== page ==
Rule 1: Treat every firearm as loaded
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    Rule 7: Avoid alcohol and drugs when handling firearms

  12. #12
    Member Dundee's Avatar
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    Awesome I love that place
    "Thats not a knife, this is a knife"
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    CFD

    tps://www.timeanddate.com/countdown/generic?iso=20180505T00&p0=264&msg=Dundees+Countdo wn+to+Gamebird+Season+2018&font=cursive

  13. #13
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    do you have a photo of how you winched the animals onto the back of the truck? that is a primo Idea

    if not can you give a explanation?
    Im about to mount up a winch on my hilux so if I can incorporate this it would be gold

  14. #14
    Member geezejonesy's Avatar
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    damm awesome report mate thanks for makein me feel like shit for not being able to go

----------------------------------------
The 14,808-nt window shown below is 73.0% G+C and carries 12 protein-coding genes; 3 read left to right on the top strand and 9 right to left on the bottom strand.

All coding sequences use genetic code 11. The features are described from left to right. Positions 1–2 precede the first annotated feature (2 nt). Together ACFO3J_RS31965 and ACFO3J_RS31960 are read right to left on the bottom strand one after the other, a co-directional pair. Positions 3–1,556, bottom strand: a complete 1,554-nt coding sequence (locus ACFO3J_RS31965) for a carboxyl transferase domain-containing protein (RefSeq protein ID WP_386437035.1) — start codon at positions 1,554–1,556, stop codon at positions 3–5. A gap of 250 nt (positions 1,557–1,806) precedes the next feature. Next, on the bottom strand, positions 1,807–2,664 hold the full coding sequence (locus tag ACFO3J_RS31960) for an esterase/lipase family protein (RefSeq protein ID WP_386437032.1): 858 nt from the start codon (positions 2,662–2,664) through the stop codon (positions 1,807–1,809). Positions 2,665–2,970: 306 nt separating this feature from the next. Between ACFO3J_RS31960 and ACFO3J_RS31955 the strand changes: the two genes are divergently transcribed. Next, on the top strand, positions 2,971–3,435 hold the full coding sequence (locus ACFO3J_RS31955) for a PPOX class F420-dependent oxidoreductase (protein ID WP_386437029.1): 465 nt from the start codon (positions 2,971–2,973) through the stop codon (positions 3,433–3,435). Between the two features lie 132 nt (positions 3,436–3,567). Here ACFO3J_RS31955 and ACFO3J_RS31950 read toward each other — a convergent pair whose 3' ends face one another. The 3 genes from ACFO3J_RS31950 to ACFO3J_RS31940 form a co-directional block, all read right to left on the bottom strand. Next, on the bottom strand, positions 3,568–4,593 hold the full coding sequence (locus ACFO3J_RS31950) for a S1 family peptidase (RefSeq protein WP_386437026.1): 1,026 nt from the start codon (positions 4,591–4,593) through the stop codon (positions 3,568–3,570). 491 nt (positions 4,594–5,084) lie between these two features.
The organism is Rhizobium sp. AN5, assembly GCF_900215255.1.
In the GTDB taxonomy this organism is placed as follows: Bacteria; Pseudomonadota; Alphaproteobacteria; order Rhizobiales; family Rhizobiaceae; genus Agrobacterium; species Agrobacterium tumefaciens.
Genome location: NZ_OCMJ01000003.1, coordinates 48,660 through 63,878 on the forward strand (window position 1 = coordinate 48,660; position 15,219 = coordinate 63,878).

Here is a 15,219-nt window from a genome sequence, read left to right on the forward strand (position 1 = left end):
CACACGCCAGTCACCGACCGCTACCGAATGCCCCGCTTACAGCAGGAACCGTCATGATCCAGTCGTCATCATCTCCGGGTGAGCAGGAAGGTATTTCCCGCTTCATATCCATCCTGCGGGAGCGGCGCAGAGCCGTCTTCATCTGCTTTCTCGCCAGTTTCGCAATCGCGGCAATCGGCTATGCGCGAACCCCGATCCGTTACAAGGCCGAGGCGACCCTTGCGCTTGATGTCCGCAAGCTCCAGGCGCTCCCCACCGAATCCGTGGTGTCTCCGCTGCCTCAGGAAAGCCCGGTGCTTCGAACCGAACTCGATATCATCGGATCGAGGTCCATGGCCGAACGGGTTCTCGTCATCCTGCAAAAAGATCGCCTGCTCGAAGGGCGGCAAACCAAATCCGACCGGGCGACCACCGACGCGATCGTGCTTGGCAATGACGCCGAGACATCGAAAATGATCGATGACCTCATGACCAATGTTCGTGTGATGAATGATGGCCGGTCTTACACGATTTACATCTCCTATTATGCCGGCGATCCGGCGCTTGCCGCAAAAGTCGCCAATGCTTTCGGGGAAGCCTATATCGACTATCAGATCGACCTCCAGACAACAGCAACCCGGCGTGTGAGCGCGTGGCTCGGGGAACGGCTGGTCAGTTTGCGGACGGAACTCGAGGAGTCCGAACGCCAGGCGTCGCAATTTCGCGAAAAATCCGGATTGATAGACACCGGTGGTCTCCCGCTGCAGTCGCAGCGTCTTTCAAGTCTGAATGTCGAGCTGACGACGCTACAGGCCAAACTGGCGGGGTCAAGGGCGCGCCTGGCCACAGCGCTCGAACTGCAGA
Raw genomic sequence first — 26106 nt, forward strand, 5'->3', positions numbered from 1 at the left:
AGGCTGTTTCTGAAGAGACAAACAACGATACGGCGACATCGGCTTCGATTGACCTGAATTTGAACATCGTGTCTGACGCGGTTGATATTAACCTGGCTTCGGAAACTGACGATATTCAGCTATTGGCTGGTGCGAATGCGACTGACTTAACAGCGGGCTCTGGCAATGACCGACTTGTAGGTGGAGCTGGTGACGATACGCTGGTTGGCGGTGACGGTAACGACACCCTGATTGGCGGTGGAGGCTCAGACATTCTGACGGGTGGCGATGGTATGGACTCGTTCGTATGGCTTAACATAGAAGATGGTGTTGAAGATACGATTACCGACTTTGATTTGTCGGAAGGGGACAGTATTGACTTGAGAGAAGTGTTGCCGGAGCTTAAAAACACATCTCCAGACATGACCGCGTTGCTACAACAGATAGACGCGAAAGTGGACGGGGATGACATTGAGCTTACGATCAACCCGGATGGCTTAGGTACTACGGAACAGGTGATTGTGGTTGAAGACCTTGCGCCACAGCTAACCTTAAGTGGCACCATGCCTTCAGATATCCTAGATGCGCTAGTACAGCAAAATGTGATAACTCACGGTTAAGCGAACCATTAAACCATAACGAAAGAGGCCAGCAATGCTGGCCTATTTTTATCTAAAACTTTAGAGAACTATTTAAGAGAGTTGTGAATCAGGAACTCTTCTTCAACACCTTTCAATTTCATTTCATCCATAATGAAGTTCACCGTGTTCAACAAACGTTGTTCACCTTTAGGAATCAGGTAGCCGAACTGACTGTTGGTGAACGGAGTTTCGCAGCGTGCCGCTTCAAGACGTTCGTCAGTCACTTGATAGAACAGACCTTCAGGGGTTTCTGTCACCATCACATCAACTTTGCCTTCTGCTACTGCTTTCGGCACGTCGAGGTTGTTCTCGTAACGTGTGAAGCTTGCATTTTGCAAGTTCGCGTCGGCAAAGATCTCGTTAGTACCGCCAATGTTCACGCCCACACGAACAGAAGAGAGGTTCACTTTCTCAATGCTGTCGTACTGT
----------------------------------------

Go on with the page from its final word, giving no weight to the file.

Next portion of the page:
same time same place next yr?????
    BURN BABY BURN
    Rule 1: Treat every firearm as loaded Rule 2: Always point firearms in a safe direction Rule 3: Load a firearm only when ready to fire Rule 4: Identify your target beyond all doubt Rule 5: Check your firing zone
    Rule 6: Store firearms and ammunition safely Rule 7: Avoid alcohol and drugs when handling firearms

  15. #15
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    Quote Originally Posted by Bill999 View Post
    do you have a photo of how you winched the animals onto the back of the truck? that is a primo Idea

    if not can you give a explanation?
    Im about to mount up a winch on my hilux so if I can incorporate this it would be gold
    The truck had a pulley on the top of the bull bar that the wire rope went over and another pulley on top of the roll cage at the rear of the roof, pretty simple and effective really.